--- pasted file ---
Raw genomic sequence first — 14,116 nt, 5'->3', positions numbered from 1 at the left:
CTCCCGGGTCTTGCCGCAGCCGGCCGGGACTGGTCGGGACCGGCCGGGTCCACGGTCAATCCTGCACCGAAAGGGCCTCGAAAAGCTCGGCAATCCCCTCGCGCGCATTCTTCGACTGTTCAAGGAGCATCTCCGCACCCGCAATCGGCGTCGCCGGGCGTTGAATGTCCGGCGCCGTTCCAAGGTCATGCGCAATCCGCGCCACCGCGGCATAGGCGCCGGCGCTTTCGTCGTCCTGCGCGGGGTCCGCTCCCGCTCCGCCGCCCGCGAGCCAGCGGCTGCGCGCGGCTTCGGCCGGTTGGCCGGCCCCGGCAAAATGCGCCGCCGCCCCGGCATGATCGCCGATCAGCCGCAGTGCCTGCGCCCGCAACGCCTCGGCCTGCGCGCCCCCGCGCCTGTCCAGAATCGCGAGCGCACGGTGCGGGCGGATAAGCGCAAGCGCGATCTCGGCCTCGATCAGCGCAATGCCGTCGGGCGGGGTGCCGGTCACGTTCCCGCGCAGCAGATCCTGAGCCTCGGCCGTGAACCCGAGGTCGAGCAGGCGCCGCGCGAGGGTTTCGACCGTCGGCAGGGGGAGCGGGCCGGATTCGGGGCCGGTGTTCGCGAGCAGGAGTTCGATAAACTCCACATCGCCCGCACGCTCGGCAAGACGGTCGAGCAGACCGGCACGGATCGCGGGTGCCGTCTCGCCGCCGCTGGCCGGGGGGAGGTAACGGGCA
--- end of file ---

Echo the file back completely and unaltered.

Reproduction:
Raw genomic sequence first — 14,116 nt, 5'->3', positions numbered from 1 at the left:
CTCCCGGGTCTTGCCGCAGCCGGCCGGGACTGGTCGGGACCGGCCGGGTCCACGGTCAATCCTGCACCGAAAGGGCCTCGAAAAGCTCGGCAATCCCCTCGCGCGCATTCTTCGACTGTTCAAGGAGCATCTCCGCACCCGCAATCGGCGTCGCCGGGCGTTGAATGTCCGGCGCCGTTCCAAGGTCATGCGCAATCCGCGCCACCGCGGCATAGGCGCCGGCGCTTTCGTCGTCCTGCGCGGGGTCCGCTCCCGCTCCGCCGCCCGCGAGCCAGCGGCTGCGCGCGGCTTCGGCCGGTTGGCCGGCCCCGGCAAAATGCGCCGCCGCCCCGGCATGATCGCCGATCAGCCGCAGTGCCTGCGCCCGCAACGCCTCGGCCTGCGCGCCCCCGCGCCTGTCCAGAATCGCGAGCGCACGGTGCGGGCGGATAAGCGCAAGCGCGATCTCGGCCTCGATCAGCGCAATGCCGTCGGGCGGGGTGCCGGTCACGTTCCCGCGCAGCAGATCCTGAGCCTCGGCCGTGAACCCGAGGTCGAGCAGGCGCCGCGCGAGGGTTTCGACCGTCGGCAGGGGGAGCGGGCCGGATTCGGGGCCGGTGTTCGCGAGCAGGAGTTCGATAAACTCCACATCGCCCGCACGCTCGGCAAGACGGTCGAGCAGACCGGCACGGATCGCGGGTGCCGTCTCGCCGCCGCTGGCCGGGGGGAGGTAACGGGCA